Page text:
There have already been two National Years of Reading (1998 & 2008); there is the annual World Book Day, the Read On Get On campaign, and at least a dozen other national and local schemes. It is a cause that no one can argue with. Literacy is going to make a difference in someone’s life, a love of reading does make a difference, and yet there is something that makes my skin crawl when politicians leap on this particular bandwagon – isn’t it their job to put in place the institutions that enable a culture of literacy to thrive in the first place?


Between the two NYOR there was BiblioBraz in Moscow. First Ladies Cherie Blair, Lyudmila Putin, and Laura Bush all attended to showcase their support. The result was world-famous UK children’s authors reading to a room packed with bodyguards, PAs, hangers on, and a couple of rows of children.


Russia has produced a great body of literature, and enjoyed a high literacy rate. In fact at the time of BiblioBraz (2005) the government was trying to persuade fewer young people to go to university (it used to be 80% of young people went to university).

And yet, that high literacy rate and all those university graduates didn’t always give the expected results.

‘Students were notorious for their lack of interest in how to solve intellectual problems – they only cared what the answer was’
Just before the present UK literacy drive we had another headline. The Observer:
‘Fathers not reading enough to their children, says Book Trust
’ ‘Alarming’ new research says 50% more mothers read to children than fathers, and one in five students leaves primary school with poor reading skills.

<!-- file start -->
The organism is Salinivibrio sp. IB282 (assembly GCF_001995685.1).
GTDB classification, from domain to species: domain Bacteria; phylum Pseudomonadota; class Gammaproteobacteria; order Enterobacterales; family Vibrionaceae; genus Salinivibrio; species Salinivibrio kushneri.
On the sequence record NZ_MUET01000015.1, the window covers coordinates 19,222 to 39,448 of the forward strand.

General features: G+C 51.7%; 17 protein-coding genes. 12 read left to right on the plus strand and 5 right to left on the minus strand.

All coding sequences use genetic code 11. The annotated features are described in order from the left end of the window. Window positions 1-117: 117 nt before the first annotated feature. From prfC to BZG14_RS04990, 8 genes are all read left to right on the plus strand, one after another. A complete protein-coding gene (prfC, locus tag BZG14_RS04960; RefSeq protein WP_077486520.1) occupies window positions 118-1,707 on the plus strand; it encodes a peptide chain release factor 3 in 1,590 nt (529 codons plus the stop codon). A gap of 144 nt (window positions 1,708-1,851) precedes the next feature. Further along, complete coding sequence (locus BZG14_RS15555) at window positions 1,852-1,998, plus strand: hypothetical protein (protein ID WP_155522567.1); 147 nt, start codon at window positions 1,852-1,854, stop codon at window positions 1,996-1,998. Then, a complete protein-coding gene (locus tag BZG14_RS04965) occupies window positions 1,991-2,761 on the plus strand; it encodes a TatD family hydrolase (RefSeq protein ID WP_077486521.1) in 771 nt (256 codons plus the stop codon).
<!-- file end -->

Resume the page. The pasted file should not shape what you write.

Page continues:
At least they put quote marks around ‘alarming’. I’m all for reading more with your kids, but it doesn’t really help to throw around statistics that on closer examination show something else. The headline figures only apply to children below the age of one. After that the figures, though still unbalanced, are hardly headline worthy. At age three it’s71% 62% for mothers and fathers respectively. At five years 75% 65%, still a significant gap but enough to point the finger? Digging a little deeper we find that the actually question fathers were asked was ‘Do you take the lead in reading to your children?’ Not, Do you read with your children.


Lift your head from the relentless succession of crises, run along the timeline, and those children who enjoyed the first National Year of Reading are now adults. Whisper it. One in six people struggles to read.

A crisis? Or a result of a culture that perpetuates inequality? Finland has a more equal society by most estimates (though by no means a utopia), and regularly tops the world charts for literacy. Is it that the Finnish language is so much easier, that the teachers get so much more training, the long dark nights, or a culture that enforces and promotes equality? Discuss.